Get your FREE Nutrition eBook → Click Here


Winterize Your Salad

by Marissa on February 21, 2012

Salads are one of my favorite ways to eat my greens, but in the dead of Winter a cold meal doesn’t always appeal to me. Did you know that just like you winterize your car, you can make your salads more winter friendly too?

Here are some of my tried and true tips:


  • Add hearty whole grains – add a scoop of leftover brown rice, quinoa or millet
  • Use warm foods – not all salads have to be cold. Try a warm quinoa salad with chopped herbs, vegetables and nuts or seeds and a simple vinaigrette or use warm beans or steamed veggies on a bed of salad greens
  • Lay down some roots – cooked, root vegetables like squash, sweet potatoes or beets are a perfect way to include grounding, energizing foods into a salad
  • Choose seasonal greens and ingredients– use denser, spicier, more bitter greens for your base  like arugula, radicchio, spinach or dandelion greens
  • Top it with nuts – nuts and seeds add a boost and can be dry roasted on the stove top until fragrant or sprinkled on raw

I’ve adapted these two winter salads from Whole Living and they’ve quickly become a couple of my personal favorites.

Not only are they satisfying they’re detoxifying and won’t weigh you down.

Steamed Broccoli and Squash Salad with Tahini Dressing

1. Steam half a head of broccoli florets and 1 diced and seeded Delicata squash.

2. In a bowl, toss 1 cup of mixed greens, 1 cup of thinly sliced red cabbage and 2 Tbsp diced onion.

3. Top with steamed vegetables and 1 cooked black beans.

4. Season with sea salt and pepper, sprinkle some sesame seeds and top with this homemade Tahini dressing:

  • 1 inch peeled and diced ginger
  • 2 garlic cloves (peeled and diced)
  • 2 tablespoons of tamari or soy sauce
  • 4 tablespoons of tahini
  • 1/2 teaspoon pure maple syrup
  • the juice of 1/2 a lemon
  • dash of cayenne pepper

Throw ingredients in a blender or food processor and blend. If it’s too thick add a little water and blend again.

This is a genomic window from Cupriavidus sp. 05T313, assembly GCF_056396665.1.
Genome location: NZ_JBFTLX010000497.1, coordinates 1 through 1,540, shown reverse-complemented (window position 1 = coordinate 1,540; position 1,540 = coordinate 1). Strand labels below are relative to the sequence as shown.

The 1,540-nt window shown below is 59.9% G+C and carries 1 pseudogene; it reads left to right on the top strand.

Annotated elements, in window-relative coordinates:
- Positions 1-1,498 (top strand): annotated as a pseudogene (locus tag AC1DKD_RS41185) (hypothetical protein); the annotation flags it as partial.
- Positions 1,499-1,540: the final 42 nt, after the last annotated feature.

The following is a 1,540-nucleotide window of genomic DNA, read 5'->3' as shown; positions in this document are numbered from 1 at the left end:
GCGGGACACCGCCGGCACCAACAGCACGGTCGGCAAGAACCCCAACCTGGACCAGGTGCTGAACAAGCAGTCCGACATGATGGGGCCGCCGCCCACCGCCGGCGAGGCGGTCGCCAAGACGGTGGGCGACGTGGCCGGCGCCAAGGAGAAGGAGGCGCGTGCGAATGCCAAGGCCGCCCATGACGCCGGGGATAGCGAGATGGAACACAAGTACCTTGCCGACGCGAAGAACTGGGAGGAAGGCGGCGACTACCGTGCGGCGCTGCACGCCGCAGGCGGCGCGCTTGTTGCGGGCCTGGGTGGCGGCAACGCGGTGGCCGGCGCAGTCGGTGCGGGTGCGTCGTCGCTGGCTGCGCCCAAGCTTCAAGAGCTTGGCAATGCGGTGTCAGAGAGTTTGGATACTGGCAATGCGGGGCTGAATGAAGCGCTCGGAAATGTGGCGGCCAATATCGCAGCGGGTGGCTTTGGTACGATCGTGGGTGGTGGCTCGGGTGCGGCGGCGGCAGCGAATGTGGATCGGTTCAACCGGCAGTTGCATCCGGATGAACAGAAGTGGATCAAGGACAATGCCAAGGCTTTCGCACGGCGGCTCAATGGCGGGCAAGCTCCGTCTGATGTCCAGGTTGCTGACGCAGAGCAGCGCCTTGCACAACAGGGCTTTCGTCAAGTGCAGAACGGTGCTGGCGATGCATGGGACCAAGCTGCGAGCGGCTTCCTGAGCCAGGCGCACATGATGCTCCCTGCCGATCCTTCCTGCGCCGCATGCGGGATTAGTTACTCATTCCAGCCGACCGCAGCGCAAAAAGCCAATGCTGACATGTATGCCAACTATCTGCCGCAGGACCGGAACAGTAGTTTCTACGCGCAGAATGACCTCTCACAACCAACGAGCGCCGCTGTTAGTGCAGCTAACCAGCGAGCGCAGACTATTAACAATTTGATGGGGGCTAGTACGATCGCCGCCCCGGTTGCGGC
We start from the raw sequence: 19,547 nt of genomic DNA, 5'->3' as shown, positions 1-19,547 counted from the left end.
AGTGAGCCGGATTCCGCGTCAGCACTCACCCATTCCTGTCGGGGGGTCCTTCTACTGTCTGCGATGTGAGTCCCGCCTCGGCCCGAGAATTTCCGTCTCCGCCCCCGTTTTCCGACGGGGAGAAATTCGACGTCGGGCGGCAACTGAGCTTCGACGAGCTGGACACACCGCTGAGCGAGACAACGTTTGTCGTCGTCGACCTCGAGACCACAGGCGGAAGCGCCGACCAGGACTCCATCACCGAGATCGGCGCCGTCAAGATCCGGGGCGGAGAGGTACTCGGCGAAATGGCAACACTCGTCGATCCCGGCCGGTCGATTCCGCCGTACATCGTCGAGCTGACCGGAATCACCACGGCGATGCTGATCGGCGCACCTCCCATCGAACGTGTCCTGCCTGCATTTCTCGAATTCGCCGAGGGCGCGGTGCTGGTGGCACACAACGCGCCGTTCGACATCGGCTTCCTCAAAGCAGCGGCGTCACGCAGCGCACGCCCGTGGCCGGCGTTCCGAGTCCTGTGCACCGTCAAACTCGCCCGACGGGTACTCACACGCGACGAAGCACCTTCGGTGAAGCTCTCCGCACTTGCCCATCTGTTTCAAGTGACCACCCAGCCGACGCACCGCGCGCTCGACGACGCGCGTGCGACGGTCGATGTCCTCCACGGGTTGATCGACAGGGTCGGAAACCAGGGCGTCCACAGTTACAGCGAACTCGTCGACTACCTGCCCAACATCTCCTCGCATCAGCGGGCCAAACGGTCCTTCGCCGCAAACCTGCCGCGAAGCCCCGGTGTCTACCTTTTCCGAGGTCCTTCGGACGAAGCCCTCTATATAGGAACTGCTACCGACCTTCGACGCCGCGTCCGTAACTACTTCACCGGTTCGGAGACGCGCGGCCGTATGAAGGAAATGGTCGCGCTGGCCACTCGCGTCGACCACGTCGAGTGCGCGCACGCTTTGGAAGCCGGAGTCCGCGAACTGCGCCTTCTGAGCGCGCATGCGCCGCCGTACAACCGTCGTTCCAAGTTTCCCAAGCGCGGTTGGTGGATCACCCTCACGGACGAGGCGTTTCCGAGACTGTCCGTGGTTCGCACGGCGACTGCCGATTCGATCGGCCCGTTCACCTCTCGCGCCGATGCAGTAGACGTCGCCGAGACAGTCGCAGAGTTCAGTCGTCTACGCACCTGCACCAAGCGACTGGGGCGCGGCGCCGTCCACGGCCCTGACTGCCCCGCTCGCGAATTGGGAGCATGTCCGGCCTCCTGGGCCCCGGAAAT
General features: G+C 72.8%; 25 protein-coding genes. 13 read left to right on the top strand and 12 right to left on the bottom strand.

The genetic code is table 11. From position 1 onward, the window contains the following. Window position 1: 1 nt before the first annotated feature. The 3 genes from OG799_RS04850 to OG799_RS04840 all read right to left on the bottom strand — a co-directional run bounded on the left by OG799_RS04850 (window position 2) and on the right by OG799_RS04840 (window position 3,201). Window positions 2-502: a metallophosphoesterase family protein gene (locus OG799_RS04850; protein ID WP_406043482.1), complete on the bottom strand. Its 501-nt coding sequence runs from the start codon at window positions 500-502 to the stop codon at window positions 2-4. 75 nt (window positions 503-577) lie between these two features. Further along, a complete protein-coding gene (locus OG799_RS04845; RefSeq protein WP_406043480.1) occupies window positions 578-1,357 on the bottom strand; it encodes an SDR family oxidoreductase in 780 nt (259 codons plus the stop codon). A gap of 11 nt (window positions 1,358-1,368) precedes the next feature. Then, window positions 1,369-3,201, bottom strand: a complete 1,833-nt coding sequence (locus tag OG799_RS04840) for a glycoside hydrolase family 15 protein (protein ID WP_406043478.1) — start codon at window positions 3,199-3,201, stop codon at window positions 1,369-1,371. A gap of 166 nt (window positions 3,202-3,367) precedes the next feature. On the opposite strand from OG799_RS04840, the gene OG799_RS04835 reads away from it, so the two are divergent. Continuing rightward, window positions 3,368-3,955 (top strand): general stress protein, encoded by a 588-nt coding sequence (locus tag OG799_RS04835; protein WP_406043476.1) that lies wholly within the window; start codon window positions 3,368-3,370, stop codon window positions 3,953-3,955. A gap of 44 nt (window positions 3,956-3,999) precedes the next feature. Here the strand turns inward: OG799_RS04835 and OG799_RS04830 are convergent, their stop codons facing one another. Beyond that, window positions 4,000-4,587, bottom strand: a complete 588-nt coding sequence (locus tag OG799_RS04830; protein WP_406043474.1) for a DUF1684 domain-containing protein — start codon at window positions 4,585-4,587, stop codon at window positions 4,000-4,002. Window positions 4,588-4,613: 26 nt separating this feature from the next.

Kale Salad with Berries and Walnuts

1. Wash 1 bunch of kale, remove the leaves from the stems and pat the leaves dry.

2. Tear t into bite-sized pieces and place in a bowl.

3. Add 2 Tbsps olive oil, 1 Tbsp lime or lemon juice, 1/2 tsp of freshly grated ginger and half an avocado (optional) and massage with your hands until the leaves soften and the ingredients are worked in.

4. Add 1/2 c blueberries, 2 Tbsp chopped red onion, and 1/4 c toasted walnuts.

5. Toss with sea salt and black pepper.


Reap the Benefits of Radishes

June 23, 2011
Thumbnail image for Reap the Benefits of Radishes

Next time you’re at the supermarket, don’t be so quick to pass up the radish. These bulbous root vegetables with an earthy, peppery taste are commonly used as a garnish then pushed aside when in fact they are surprisingly healthy. To read more about the health benefits of radishes and check out my recipe for […]

Read the full article →

The Most Exciting Salad Ever

June 2, 2011
Thumbnail image for The Most Exciting Salad Ever

With the weather heating up, I’ve been eating plenty of salads these days, and I’ll be the first to admit it’s easy to get stuck in a rut with these leafy green meals in a bowl. They can seem boring at times. But that just wasn’t the case with the salad I made today. What […]

Read the full article →

Sprouted Grain Croutons

May 17, 2011
Thumbnail image for Sprouted Grain Croutons

If you’ve ever had to throw away half a loaf of fresh bread after a couple of days because it was going stale, you may understand the heartache this can cause. At my house, we often buy a half loaf of the homemade sprouted grain bread at Whole Foods and still can’t seem to finish […]

Read the full article →

Adventures in Cooking Class

February 2, 2011
Thumbnail image for Adventures in Cooking Class

Last night I attended a cooking class at The Natural Gourmet Institute. The class, entitled Soup, Stew and Salad Dinners, was a Christmas gift from my boyfriend. I took it as a hint but was pleased nonetheless as soups are an area where I can use improvement. The fresh, organic ingredients This being my first […]

Read the full article →